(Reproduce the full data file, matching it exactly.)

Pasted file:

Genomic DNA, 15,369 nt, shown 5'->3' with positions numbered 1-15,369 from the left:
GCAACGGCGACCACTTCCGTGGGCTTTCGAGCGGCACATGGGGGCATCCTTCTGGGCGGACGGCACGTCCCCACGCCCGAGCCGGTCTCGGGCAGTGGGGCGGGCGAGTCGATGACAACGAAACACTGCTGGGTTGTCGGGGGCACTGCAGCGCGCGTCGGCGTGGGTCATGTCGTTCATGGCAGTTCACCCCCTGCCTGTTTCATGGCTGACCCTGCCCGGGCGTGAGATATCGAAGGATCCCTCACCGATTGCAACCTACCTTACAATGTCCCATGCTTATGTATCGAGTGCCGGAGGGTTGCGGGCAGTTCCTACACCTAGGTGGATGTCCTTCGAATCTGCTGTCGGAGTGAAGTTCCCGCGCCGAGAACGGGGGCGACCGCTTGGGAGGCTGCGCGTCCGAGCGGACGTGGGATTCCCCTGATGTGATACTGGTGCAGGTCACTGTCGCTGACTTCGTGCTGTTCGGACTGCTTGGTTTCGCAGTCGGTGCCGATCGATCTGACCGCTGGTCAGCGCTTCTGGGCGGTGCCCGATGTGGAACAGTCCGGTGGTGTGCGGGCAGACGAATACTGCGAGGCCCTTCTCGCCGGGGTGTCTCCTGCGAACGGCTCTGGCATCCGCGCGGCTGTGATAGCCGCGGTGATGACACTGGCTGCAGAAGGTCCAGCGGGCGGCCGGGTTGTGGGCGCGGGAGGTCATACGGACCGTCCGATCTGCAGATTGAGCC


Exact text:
Genomic DNA, 15,369 nt, shown 5'->3' with positions numbered 1-15,369 from the left:
GCAACGGCGACCACTTCCGTGGGCTTTCGAGCGGCACATGGGGGCATCCTTCTGGGCGGACGGCACGTCCCCACGCCCGAGCCGGTCTCGGGCAGTGGGGCGGGCGAGTCGATGACAACGAAACACTGCTGGGTTGTCGGGGGCACTGCAGCGCGCGTCGGCGTGGGTCATGTCGTTCATGGCAGTTCACCCCCTGCCTGTTTCATGGCTGACCCTGCCCGGGCGTGAGATATCGAAGGATCCCTCACCGATTGCAACCTACCTTACAATGTCCCATGCTTATGTATCGAGTGCCGGAGGGTTGCGGGCAGTTCCTACACCTAGGTGGATGTCCTTCGAATCTGCTGTCGGAGTGAAGTTCCCGCGCCGAGAACGGGGGCGACCGCTTGGGAGGCTGCGCGTCCGAGCGGACGTGGGATTCCCCTGATGTGATACTGGTGCAGGTCACTGTCGCTGACTTCGTGCTGTTCGGACTGCTTGGTTTCGCAGTCGGTGCCGATCGATCTGACCGCTGGTCAGCGCTTCTGGGCGGTGCCCGATGTGGAACAGTCCGGTGGTGTGCGGGCAGACGAATACTGCGAGGCCCTTCTCGCCGGGGTGTCTCCTGCGAACGGCTCTGGCATCCGCGCGGCTGTGATAGCCGCGGTGATGACACTGGCTGCAGAAGGTCCAGCGGGCGGCCGGGTTGTGGGCGCGGGAGGTCATACGGACCGTCCGATCTGCAGATTGAGCC